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It can be argued that young people are one of the least empowered and listened to groups in our community. Their voices are rarely heard in a meaningful way that is not tokenistic, and they have very little control or opportunities to make decisions, even over matters that directly affect them. In the institution of education where they spend large portions of their lives, young people are by far the majority group and yet are controlled and dominated most of the time. Our control as adults over young people needs exploration and action, but it also has implications for carrying out research. As community psychologists who wish to improve the well being of communities, we need to change the way we think and act towards young people in order to contest rather than collude with negative dominant beliefs.
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There is no question that health psychology needs to be more involved with matters concerning health inequalities and the social injustices associated with media racism, and racism in general. It is recognized that our discipline has the potential to develop and carry out research that can make valuable contributions to address such issues. Reflecting and discussing these matters were useful in this respect, however, the recommendations raised here need to be put into practice for real progress to be made. Engaging with society itself is also crucial.
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Depending on which kind of philosophy of science we espouse, health psychology can be a relatively concrete or relatively abstract activity. Estacio, I suggest, prioritizes the concrete, by foregrounding real social phenomena. I argue that prioritizing the concrete has two particular benefits: it increases the social relevance of health psychology, and it increases the validity of our analyses, by ensuring that they are close to reality. To further the pursuit of the concrete, I suggest that critical health psychology is in particular need of exemplars of critical health psychology in action, rather than reflexive commentary on critical health psychology itself.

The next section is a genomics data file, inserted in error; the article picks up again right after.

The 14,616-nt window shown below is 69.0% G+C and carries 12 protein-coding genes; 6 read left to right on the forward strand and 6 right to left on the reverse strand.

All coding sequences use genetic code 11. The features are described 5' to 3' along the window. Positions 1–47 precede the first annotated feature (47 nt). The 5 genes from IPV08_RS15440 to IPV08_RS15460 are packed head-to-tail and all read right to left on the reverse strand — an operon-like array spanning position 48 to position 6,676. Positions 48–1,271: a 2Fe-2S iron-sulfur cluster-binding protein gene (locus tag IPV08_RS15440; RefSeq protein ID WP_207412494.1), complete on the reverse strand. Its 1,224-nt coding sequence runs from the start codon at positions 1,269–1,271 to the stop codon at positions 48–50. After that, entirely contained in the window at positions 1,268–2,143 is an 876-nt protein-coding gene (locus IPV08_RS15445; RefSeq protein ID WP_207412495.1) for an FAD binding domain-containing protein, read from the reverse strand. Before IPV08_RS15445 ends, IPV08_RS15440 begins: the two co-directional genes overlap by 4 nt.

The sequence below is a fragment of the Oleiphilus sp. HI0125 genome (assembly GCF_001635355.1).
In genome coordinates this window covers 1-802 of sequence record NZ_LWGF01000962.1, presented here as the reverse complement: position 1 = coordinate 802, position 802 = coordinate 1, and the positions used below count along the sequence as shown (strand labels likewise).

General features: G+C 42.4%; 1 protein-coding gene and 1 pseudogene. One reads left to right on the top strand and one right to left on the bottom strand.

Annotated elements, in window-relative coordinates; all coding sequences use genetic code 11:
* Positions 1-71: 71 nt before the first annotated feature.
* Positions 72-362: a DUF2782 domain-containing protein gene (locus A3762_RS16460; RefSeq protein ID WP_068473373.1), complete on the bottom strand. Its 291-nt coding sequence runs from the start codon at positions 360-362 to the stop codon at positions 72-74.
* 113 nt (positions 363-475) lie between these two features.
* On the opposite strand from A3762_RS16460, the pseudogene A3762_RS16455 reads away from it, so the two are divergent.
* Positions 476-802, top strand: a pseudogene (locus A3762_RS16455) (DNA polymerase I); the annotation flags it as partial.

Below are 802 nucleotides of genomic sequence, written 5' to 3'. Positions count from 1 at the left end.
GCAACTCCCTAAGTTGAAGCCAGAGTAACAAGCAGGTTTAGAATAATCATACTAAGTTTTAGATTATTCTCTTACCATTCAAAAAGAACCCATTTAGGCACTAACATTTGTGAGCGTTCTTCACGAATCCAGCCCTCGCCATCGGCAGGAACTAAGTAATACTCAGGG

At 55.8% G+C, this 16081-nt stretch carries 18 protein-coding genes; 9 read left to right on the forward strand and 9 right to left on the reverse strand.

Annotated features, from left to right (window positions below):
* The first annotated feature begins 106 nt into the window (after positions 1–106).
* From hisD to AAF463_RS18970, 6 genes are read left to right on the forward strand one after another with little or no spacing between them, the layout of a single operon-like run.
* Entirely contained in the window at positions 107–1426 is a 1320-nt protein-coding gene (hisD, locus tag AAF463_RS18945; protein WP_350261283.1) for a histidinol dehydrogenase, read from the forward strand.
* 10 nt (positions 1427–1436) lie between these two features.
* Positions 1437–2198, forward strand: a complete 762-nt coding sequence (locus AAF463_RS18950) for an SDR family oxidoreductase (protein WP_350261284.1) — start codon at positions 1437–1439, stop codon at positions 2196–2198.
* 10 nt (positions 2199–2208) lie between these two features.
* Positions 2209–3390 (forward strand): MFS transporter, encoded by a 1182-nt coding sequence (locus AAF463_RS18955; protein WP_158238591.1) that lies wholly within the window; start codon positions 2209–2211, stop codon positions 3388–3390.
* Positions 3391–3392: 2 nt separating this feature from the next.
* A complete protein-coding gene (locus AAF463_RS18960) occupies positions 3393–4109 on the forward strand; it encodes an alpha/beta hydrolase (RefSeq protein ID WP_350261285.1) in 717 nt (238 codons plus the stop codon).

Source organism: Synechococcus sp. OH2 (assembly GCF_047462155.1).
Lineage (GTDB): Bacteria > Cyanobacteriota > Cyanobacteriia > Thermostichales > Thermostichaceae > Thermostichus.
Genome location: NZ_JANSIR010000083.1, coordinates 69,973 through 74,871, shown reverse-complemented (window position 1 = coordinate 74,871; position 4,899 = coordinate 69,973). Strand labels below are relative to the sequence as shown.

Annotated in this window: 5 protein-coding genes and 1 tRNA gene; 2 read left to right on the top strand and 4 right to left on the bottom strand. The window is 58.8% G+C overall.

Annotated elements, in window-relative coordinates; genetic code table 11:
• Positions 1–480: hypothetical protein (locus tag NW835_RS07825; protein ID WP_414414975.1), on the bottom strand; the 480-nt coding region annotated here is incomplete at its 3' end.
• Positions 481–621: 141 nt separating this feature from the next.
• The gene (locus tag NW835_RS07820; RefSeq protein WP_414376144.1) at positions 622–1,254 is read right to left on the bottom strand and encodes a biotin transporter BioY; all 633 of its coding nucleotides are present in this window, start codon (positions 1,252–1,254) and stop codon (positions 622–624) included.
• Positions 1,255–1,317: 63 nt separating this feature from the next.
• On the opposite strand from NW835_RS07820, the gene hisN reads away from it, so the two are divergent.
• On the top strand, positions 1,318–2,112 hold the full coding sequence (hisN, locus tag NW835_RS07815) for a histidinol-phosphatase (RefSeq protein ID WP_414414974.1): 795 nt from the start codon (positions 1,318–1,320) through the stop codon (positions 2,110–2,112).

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The BBC comedy show ;Harry and Paul' sparked media controversy in the UK and around the world for inciting stereotyped racial discrimination, vulgarity and violation of human rights when it portrayed a Filipino domestic worker as a sex toy in Episode 4 of the series. This incident raises the issue concerning the media's role in framing social issues and how it affects the wider determinants of health. There is a need for health psychology as an academic discipline to engage more in these issues. The Journal of Health Psychology provides a unique platform for discussion and debate of perspectives on racism, the media and health.
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Behaviour oriented health promotion has often relied on over-simplistic and over-deterministic models in which action emanates from individuals, not the social or economic structures they inhabit. Mainstream health psychology models are allied with official health ideology and policy, stressing self-control, self-regulation and responsible (low-cost) health citizenship. Discussion of psycho-political validity and of the use of a wider community of meanings and theories is welcome and moves beyond narrow disciplinary concerns by developing epistemological self-critique. Reflection and critique of psychology and its uses in public health is needed for theoretical and morally reasons and points to inseparability of psychology and politics.
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Homelessness can be seen as a challenge for health psychology in research and practice on several levels: analysing the risks of becoming homeless; the living conditions of being homeless and their impact on health risks and problems; homeless youth as a specific phenomenon; health problems in the context of homelessness; service utilization and barriers and effects of interventions in the context of homelessness. With these levels, a framework is outlined for the contributions to this Special Issue. In the end, homelessness is discussed as an issue for prevention in three respects for a comprehensive approach in health psychology.
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Community health psychology is concerned with the theory and method of working with communities to combat disease and to promote health. This introductory article outlines key assumptions and debates underlying this area of research and practice—in the interests of framing the papers in this special edition of the Journal of Health Psychology. Attention is given to the value of emphasizing the community level of analysis and action; the role of collective action in improving health; psycho-social mediatiors between community participation and health; and the potential role of partnerships in creating 'healthy communities'. A distinction is made between 'accommodationist' and 'critical' perspectives, and the authors consider whether or not significant social change can come from community-level action.